Red Lobster revised its orientations to give new general managers more one-on-one time with their regional supervisors. Now new general managers spend a day with their regional director before they take over their own store, Pavuk said. The director has an outline for the topics they will cover—everything from a comprehensive review of laws and security procedures to the regional director’s expectations for the general manager.

After Red Lobster formalized its orientation program, more than 70 percent of general managers went through a structured orientation before their first day, Pavuk said. Of those, 100 percent reported the orientation was helpful and set them up for success.

Orientations are usually the time to cover a lot of basics and fill out paperwork, but the experience does not have to be dull, said George Green, a project manager with four-unit Bread and Co., a fast-casual bakery-cafe chain in Nashville, Tenn.

New managers review handbooks, ServSafe training routines and standard-operating procedures, but they also role-play to practice problem-solving skills and watch videos shot from the customer’s perspective.

“With the younger managers, you need to keep it lively for them,” Green said. “It’s OK to make it funny and something to enjoy.”

Experiential learning is a key component of orientation for new managers in the Union Square Hospitality Group in New York, the multiconcept company founded by restaurateur Danny Meyer, whose nine restaurants include Union Square Cafe and Gramercy Tavern.

Some role-playing, some lectures, some exercises and some PowerPoint presentations all are part of the new manager’s first-day experiences, said Susan Reilly Salgado, USHG’s director of culture and learning.

The orientation is one way a company communicates its culture to employees, said Salgado, whom Meyer hired three years ago after she used USHG as the subject of her dissertation for her doctoral degree in organizational behavior.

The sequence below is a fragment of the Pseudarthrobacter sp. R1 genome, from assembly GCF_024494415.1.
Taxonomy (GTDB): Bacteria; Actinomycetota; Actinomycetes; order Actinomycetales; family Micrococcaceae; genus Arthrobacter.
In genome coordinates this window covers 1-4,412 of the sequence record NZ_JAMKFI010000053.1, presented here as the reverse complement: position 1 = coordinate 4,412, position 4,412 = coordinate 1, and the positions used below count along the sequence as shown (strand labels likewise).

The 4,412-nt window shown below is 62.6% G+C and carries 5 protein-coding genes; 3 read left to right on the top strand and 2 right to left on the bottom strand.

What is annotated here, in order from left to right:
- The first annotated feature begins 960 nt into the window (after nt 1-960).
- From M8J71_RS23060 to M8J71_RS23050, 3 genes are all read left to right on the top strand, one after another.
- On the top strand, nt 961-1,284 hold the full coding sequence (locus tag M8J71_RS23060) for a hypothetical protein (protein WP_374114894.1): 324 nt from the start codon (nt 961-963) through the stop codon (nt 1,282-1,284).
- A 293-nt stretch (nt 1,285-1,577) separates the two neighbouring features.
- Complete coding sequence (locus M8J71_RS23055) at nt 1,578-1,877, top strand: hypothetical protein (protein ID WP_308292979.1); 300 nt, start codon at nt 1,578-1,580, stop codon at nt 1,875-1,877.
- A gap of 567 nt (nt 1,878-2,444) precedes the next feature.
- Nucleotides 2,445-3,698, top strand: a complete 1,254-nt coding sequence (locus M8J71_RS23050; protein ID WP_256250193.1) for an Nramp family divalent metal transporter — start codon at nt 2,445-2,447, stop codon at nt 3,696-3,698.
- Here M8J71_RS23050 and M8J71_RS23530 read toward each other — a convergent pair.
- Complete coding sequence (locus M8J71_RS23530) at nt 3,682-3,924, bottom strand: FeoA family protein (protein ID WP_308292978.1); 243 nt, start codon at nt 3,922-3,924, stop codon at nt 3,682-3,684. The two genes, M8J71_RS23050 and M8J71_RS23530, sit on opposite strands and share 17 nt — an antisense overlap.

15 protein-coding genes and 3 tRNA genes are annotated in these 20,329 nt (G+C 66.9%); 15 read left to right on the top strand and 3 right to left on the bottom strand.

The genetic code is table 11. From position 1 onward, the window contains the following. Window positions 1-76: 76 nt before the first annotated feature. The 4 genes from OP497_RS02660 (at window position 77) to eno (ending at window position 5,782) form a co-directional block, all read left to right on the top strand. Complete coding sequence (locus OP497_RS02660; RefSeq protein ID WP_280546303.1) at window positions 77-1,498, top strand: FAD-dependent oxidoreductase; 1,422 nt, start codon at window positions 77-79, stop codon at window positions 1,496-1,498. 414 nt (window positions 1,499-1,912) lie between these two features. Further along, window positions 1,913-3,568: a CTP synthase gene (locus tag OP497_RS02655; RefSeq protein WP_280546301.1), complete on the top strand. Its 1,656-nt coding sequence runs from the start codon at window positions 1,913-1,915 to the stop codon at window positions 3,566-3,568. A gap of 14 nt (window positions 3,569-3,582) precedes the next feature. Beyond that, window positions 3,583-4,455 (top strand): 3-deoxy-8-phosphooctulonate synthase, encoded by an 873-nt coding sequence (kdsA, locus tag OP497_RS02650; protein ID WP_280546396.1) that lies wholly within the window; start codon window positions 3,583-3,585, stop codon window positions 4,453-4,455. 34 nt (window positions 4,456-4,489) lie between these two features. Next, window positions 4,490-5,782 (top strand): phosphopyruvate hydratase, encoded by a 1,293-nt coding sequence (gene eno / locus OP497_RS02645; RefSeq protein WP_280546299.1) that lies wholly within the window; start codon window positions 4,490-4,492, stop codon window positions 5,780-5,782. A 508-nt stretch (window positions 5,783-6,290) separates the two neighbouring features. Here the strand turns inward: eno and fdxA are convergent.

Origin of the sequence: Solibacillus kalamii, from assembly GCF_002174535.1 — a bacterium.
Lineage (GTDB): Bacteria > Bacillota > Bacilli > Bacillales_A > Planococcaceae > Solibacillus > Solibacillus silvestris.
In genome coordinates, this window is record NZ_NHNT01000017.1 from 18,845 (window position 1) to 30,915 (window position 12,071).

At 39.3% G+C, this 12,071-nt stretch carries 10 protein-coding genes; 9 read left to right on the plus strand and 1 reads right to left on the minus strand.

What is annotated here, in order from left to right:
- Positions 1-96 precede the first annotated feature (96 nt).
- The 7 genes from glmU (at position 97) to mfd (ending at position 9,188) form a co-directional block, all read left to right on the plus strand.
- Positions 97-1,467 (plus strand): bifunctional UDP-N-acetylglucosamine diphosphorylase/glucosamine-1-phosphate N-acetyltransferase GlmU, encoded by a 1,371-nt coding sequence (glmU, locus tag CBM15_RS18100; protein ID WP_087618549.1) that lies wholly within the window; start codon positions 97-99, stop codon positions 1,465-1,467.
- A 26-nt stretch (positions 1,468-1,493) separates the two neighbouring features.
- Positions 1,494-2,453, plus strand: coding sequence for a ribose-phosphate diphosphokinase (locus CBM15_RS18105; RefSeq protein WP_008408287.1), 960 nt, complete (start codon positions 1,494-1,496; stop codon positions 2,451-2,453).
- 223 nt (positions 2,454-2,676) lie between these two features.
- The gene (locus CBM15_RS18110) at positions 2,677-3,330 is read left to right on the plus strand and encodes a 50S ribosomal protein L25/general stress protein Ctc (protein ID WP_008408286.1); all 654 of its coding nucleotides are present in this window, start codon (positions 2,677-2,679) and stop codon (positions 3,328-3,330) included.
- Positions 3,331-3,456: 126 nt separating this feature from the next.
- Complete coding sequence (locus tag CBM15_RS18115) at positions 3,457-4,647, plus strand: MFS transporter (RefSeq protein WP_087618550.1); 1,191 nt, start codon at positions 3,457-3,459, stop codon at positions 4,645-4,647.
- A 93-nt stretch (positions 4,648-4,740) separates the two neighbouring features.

New managers meet Meyer and other company executives and, at the end of the day, they break off into smaller groups and have dinner at one of the restaurants, but not at their own. The entire day gives them a chance to get to know people in the company.

The orientation serves to introduce employees to the company, even those who have been promoted but may not know much about the other concepts, she said.

For new managers in the 41-unit Claim Jumper casual-dining chain, orientation at the corporate office in Irvine, Calif., is only the first day in a management-training program that lasts eight to 14 weeks. Often, new managers have traveled miles to work at a training store after orientation, said Bill Story, the company’s vice president of training.

The managers are picked up from the airports, taken to a car rental company and escorted to the office so they do not have to worry about getting lost. They receive their paperwork ahead of time so they can have it completed when they arrive.

“We’re asking people to commit to us so we need to show our commitment to them,” Story said. “I’d say the most important aspect of any orientation is to show you care. A good working relationship has to be based on trust.”